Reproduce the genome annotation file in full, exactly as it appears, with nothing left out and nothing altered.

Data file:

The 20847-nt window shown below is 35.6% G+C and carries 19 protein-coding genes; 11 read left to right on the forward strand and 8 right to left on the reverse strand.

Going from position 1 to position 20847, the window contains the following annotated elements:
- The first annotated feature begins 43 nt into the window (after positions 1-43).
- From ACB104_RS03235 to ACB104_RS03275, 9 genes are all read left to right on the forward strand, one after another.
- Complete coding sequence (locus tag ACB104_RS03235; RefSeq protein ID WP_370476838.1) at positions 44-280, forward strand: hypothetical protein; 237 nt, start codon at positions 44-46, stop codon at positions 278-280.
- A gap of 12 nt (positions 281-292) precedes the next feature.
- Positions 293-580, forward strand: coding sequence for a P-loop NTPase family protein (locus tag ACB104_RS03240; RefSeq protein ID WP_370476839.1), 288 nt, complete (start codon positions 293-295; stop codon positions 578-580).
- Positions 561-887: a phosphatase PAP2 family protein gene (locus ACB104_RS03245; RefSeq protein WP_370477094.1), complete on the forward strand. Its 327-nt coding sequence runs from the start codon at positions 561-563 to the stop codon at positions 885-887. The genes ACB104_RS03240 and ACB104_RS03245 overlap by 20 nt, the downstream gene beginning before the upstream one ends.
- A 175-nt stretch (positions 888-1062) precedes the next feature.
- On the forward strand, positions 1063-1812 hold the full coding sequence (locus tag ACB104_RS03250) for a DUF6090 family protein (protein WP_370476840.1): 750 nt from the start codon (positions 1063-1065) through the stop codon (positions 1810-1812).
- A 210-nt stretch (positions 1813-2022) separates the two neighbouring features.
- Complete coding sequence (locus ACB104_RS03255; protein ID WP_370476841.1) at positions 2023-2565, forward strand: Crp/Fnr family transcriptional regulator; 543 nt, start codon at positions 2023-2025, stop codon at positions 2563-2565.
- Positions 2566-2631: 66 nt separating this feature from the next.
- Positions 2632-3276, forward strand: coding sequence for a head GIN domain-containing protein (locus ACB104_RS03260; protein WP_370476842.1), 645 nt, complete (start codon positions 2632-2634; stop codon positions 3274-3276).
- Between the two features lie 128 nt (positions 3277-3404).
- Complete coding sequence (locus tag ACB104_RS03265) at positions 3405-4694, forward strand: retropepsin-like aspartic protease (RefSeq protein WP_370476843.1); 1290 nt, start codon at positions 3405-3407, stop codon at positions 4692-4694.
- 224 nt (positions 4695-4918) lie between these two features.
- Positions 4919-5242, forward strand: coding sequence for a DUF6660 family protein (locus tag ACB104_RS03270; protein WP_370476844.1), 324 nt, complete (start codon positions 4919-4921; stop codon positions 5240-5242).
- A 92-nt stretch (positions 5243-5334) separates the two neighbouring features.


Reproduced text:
The 20847-nt window shown below is 35.6% G+C and carries 19 protein-coding genes; 11 read left to right on the forward strand and 8 right to left on the reverse strand.

Going from position 1 to position 20847, the window contains the following annotated elements:
- The first annotated feature begins 43 nt into the window (after positions 1-43).
- From ACB104_RS03235 to ACB104_RS03275, 9 genes are all read left to right on the forward strand, one after another.
- Complete coding sequence (locus tag ACB104_RS03235; RefSeq protein ID WP_370476838.1) at positions 44-280, forward strand: hypothetical protein; 237 nt, start codon at positions 44-46, stop codon at positions 278-280.
- A gap of 12 nt (positions 281-292) precedes the next feature.
- Positions 293-580, forward strand: coding sequence for a P-loop NTPase family protein (locus tag ACB104_RS03240; RefSeq protein ID WP_370476839.1), 288 nt, complete (start codon positions 293-295; stop codon positions 578-580).
- Positions 561-887: a phosphatase PAP2 family protein gene (locus ACB104_RS03245; RefSeq protein WP_370477094.1), complete on the forward strand. Its 327-nt coding sequence runs from the start codon at positions 561-563 to the stop codon at positions 885-887. The genes ACB104_RS03240 and ACB104_RS03245 overlap by 20 nt, the downstream gene beginning before the upstream one ends.
- A 175-nt stretch (positions 888-1062) precedes the next feature.
- On the forward strand, positions 1063-1812 hold the full coding sequence (locus tag ACB104_RS03250) for a DUF6090 family protein (protein WP_370476840.1): 750 nt from the start codon (positions 1063-1065) through the stop codon (positions 1810-1812).
- A 210-nt stretch (positions 1813-2022) separates the two neighbouring features.
- Complete coding sequence (locus ACB104_RS03255; protein ID WP_370476841.1) at positions 2023-2565, forward strand: Crp/Fnr family transcriptional regulator; 543 nt, start codon at positions 2023-2025, stop codon at positions 2563-2565.
- Positions 2566-2631: 66 nt separating this feature from the next.
- Positions 2632-3276, forward strand: coding sequence for a head GIN domain-containing protein (locus ACB104_RS03260; protein WP_370476842.1), 645 nt, complete (start codon positions 2632-2634; stop codon positions 3274-3276).
- Between the two features lie 128 nt (positions 3277-3404).
- Complete coding sequence (locus tag ACB104_RS03265) at positions 3405-4694, forward strand: retropepsin-like aspartic protease (RefSeq protein WP_370476843.1); 1290 nt, start codon at positions 3405-3407, stop codon at positions 4692-4694.
- 224 nt (positions 4695-4918) lie between these two features.
- Positions 4919-5242, forward strand: coding sequence for a DUF6660 family protein (locus tag ACB104_RS03270; protein WP_370476844.1), 324 nt, complete (start codon positions 4919-4921; stop codon positions 5240-5242).
- A 92-nt stretch (positions 5243-5334) separates the two neighbouring features.